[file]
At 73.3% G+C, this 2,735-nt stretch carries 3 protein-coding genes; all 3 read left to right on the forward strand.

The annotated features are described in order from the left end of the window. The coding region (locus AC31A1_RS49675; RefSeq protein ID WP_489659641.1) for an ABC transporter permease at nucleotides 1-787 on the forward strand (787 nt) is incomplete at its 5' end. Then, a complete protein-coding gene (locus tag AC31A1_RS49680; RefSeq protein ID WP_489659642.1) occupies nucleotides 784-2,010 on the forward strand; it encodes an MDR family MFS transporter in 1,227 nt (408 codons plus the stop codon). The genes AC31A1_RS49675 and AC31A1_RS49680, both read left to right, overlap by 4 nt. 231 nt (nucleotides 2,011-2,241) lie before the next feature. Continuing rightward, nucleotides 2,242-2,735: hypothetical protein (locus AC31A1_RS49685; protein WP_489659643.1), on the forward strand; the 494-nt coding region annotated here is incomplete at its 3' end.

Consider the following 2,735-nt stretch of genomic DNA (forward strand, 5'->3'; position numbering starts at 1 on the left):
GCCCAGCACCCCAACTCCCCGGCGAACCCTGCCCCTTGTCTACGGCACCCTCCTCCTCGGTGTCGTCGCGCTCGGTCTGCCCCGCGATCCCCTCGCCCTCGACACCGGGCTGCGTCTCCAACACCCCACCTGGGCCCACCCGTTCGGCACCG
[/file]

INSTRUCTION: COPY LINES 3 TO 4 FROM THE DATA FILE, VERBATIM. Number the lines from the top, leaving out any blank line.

Consider the following 2,735-nt stretch of genomic DNA (forward strand, 5'->3'; position numbering starts at 1 on the left):
GCCCAGCACCCCAACTCCCCGGCGAACCCTGCCCCTTGTCTACGGCACCCTCCTCCTCGGTGTCGTCGCGCTCGGTCTGCCCCGCGATCCCCTCGCCCTCGACACCGGGCTGCGTCTCCAACACCCCACCTGGGCCCACCCGTTCGGCACCG